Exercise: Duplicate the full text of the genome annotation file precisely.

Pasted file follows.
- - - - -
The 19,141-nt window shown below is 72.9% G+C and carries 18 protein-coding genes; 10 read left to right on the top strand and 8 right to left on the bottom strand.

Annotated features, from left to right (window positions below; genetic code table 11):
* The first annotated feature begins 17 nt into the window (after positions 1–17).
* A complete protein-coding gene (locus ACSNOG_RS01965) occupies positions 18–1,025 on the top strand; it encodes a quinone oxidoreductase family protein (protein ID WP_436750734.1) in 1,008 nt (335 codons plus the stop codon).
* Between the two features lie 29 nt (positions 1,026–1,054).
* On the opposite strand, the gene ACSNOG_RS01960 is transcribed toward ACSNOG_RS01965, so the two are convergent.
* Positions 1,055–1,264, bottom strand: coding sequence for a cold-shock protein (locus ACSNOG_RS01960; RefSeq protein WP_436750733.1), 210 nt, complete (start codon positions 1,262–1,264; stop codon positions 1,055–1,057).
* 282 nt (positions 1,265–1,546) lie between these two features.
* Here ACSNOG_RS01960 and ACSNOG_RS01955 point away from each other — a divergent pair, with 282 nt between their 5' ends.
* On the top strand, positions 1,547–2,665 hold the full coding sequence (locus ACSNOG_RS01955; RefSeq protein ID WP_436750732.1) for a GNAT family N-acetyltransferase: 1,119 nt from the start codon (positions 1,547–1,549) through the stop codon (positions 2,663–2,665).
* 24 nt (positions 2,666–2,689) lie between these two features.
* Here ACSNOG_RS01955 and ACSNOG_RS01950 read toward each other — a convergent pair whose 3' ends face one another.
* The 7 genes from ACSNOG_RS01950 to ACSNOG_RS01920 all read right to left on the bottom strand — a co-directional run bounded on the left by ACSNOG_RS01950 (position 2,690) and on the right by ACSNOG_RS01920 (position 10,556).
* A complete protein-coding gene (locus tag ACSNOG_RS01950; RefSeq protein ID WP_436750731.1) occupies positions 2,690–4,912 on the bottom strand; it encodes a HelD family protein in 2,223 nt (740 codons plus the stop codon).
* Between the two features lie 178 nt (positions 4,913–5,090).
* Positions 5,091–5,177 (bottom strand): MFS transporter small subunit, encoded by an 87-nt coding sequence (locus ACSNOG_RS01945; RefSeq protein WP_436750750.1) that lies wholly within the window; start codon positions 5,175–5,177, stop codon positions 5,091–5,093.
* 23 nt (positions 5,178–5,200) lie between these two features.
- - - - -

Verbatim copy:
The 19,141-nt window shown below is 72.9% G+C and carries 18 protein-coding genes; 10 read left to right on the top strand and 8 right to left on the bottom strand.

Annotated features, from left to right (window positions below; genetic code table 11):
* The first annotated feature begins 17 nt into the window (after positions 1–17).
* A complete protein-coding gene (locus ACSNOG_RS01965) occupies positions 18–1,025 on the top strand; it encodes a quinone oxidoreductase family protein (protein ID WP_436750734.1) in 1,008 nt (335 codons plus the stop codon).
* Between the two features lie 29 nt (positions 1,026–1,054).
* On the opposite strand, the gene ACSNOG_RS01960 is transcribed toward ACSNOG_RS01965, so the two are convergent.
* Positions 1,055–1,264, bottom strand: coding sequence for a cold-shock protein (locus ACSNOG_RS01960; RefSeq protein WP_436750733.1), 210 nt, complete (start codon positions 1,262–1,264; stop codon positions 1,055–1,057).
* 282 nt (positions 1,265–1,546) lie between these two features.
* Here ACSNOG_RS01960 and ACSNOG_RS01955 point away from each other — a divergent pair, with 282 nt between their 5' ends.
* On the top strand, positions 1,547–2,665 hold the full coding sequence (locus ACSNOG_RS01955; RefSeq protein ID WP_436750732.1) for a GNAT family N-acetyltransferase: 1,119 nt from the start codon (positions 1,547–1,549) through the stop codon (positions 2,663–2,665).
* 24 nt (positions 2,666–2,689) lie between these two features.
* Here ACSNOG_RS01955 and ACSNOG_RS01950 read toward each other — a convergent pair whose 3' ends face one another.
* The 7 genes from ACSNOG_RS01950 to ACSNOG_RS01920 all read right to left on the bottom strand — a co-directional run bounded on the left by ACSNOG_RS01950 (position 2,690) and on the right by ACSNOG_RS01920 (position 10,556).
* A complete protein-coding gene (locus tag ACSNOG_RS01950; RefSeq protein ID WP_436750731.1) occupies positions 2,690–4,912 on the bottom strand; it encodes a HelD family protein in 2,223 nt (740 codons plus the stop codon).
* Between the two features lie 178 nt (positions 4,913–5,090).
* Positions 5,091–5,177 (bottom strand): MFS transporter small subunit, encoded by an 87-nt coding sequence (locus ACSNOG_RS01945; RefSeq protein WP_436750750.1) that lies wholly within the window; start codon positions 5,175–5,177, stop codon positions 5,091–5,093.
* 23 nt (positions 5,178–5,200) lie between these two features.